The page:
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WisBiz In Depth: Wintertime manure spreading under scrutiny

By Gregg Hoffmann

The farming practice of spreading manure on frozen land, especially liquid manure near waterways, is under attack after several incidents of fish kills in recent months.

In early March, rapid manure runoff brought on by warm temperatures led to a significant fish kill at Jersey Valley Lake between Cashton and Westby, a Wisconsin Department of Natural Resources official said.

Dave Vetrano, DNR fisheries supervisor in La Crosse, said an investigation indicates numerous instances of manure being spread on fields coupled with warming temperatures caused a runoff of the manure. The manure ran into the lake and caused the oxygen level in the water to drop below the amount needed by fish to survive.

Other incidents have included fish kills on the Pecatonica River in Lafayette and Iowa counties and a tributary, Otter Creek.

Manure was also blamed for a major fish kill on Willow and Smyth Hollow creeks in Richland County. Willow Creek was ranked as one of the top five trout streams in the area.

The DNR referred the cases to the attorney general's office for violation of state water pollution laws. Gordon Stevenson, who leads the DNR runoff management section, called the past winter the "worst in 20 years" of working with the problem.

Farmers are allowed to spread manure on farm fields in winter, but not in a manner in which it would wash into nearby waterways. Farming lobbies have argued that most farmers are very careful when spreading manure, and that such practices are necessary to reduce buildups in holding ponds and tanks on farms.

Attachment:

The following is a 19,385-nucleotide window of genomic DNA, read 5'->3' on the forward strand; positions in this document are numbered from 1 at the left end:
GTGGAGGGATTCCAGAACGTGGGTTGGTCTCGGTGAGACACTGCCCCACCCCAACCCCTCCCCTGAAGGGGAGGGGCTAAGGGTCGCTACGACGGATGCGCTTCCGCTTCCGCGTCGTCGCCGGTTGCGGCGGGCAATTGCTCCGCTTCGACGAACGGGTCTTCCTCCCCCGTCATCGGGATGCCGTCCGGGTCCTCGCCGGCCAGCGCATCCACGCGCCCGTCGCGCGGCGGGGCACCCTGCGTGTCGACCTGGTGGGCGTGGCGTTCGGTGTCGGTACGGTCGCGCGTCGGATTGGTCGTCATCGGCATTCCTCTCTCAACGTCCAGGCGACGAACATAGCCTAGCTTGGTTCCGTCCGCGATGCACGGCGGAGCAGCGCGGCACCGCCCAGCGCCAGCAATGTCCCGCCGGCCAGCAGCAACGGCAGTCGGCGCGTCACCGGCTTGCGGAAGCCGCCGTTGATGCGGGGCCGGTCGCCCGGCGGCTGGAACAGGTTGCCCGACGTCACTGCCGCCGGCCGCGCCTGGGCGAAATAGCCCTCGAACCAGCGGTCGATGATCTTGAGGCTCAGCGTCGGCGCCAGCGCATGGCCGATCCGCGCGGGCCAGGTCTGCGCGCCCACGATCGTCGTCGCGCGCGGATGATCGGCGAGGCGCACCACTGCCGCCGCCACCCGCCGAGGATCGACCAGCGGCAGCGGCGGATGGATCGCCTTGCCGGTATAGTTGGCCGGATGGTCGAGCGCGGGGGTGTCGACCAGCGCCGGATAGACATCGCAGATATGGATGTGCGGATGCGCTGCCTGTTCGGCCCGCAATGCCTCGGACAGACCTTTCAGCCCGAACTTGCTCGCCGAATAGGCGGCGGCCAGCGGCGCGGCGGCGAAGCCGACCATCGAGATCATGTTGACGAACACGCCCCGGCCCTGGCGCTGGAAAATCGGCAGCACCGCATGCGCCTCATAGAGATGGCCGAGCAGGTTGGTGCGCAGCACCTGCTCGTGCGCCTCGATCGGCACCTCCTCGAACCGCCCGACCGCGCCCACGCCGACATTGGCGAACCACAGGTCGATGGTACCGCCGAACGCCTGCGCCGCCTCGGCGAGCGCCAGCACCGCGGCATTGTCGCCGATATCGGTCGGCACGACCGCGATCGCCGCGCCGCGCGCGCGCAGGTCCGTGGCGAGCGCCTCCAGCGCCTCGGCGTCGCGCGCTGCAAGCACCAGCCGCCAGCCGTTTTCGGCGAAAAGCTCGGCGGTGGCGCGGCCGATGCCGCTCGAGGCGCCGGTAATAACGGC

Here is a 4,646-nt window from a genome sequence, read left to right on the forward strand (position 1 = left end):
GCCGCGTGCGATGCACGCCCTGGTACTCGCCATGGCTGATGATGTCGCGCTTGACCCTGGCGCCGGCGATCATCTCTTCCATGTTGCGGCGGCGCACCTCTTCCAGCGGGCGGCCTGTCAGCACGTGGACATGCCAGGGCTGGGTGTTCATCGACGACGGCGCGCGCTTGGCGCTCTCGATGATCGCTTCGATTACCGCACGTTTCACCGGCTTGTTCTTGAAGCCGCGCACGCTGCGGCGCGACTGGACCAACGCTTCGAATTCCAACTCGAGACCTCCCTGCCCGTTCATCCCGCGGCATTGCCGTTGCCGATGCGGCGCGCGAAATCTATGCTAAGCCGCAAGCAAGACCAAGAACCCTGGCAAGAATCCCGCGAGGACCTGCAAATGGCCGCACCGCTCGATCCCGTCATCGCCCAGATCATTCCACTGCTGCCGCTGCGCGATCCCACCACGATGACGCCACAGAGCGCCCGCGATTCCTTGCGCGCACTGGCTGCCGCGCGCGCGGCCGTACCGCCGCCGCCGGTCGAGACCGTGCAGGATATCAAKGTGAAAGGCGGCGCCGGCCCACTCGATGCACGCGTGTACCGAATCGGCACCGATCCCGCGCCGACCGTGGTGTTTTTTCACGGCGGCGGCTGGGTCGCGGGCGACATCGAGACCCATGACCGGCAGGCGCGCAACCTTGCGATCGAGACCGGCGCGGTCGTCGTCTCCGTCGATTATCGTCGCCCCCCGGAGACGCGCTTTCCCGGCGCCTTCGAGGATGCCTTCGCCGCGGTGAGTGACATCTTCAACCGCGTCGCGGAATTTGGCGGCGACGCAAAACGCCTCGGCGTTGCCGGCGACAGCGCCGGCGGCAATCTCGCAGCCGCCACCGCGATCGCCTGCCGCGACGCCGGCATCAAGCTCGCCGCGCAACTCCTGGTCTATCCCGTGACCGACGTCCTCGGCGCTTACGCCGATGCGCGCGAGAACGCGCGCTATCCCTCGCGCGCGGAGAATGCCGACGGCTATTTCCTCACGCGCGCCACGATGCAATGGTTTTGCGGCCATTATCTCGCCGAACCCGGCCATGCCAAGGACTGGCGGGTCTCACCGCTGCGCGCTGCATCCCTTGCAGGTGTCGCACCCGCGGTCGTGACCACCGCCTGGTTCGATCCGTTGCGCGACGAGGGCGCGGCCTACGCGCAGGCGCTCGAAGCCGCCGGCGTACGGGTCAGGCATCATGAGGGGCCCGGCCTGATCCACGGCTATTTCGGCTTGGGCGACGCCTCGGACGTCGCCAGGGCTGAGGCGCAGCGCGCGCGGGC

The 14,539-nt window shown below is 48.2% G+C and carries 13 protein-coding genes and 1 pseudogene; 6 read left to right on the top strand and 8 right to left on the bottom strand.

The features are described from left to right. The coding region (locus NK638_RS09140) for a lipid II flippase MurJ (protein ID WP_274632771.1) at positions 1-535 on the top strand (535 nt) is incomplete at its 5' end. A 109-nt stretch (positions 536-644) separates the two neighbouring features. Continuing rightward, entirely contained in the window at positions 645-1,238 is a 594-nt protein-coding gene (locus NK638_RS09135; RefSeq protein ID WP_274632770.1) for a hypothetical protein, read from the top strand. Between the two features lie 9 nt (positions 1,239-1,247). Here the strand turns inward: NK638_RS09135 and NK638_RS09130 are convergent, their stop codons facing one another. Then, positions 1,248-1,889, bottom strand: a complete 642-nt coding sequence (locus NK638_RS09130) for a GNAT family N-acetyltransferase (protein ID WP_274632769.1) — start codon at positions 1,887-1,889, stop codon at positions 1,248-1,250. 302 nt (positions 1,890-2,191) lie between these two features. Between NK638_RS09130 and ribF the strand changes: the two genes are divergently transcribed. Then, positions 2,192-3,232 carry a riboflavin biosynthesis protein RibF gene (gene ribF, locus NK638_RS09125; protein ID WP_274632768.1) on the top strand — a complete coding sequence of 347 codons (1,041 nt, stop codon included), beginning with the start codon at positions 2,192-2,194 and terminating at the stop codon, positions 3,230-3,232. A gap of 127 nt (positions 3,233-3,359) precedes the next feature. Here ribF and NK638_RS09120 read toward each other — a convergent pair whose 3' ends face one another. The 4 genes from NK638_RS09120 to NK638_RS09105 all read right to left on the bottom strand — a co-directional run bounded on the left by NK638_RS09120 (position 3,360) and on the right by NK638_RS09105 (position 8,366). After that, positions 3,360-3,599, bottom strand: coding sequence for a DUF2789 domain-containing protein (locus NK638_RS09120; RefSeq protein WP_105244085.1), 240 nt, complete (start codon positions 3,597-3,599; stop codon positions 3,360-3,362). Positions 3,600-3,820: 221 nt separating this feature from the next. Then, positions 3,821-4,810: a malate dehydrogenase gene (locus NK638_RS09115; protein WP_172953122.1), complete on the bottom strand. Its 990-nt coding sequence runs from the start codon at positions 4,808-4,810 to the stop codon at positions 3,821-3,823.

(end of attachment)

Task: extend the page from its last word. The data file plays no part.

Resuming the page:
But, conservationists and others argue that the winter-spreading cannot be controlled during times of rapid temperature changes. Many feel the practice should be halted or more closely monitored.

Some point out that the potential harm does not stop with fish. Winter spreading is believed to have led to the contamination of private drinking water wells in Dodge County, and the runoff of 480,000 gallons of manure into a tributary to Lake Mendota in Dane County.

"We've had far too many instances in recent months of winter land spreading that has resulted in environmental damage and farmers facing enforcement action and restitution," said Stevenson. "Spreading liquid manure on land that is snow covered or frozen is a bad idea. It may be technically legal, but that does not remove the risk a farmer might face if their activities cause environmental damages."

A manure runoff event is a major concern, even if it doesn't contaminate wells or kill fish due to a decrease in available oxygen or ammonia toxicity, Stevenson said. Such events can damage property and carry significant loads of pollutants into lakes and streams that can have a long-term impact on water quality. In addition, farmers lose valuable nutrients when manure runs off fields before it can be used by growing crops, he said.

Kickapoo Groups Active

Groups in the Kickapoo Valley are taking a rather aggressive approach in making sure officials follow up on the problem at Jersey Valley Lake. Roger Widner of the West Fork Sportsmen’s Club said the water quality downstream from the lake and in area wells should be closely monitored.

Widner's group has done a great deal of work in restoring the west fork of the Kickapoo into a well-known trout stream. Jersey Valley Lake is the headwaters of that stream.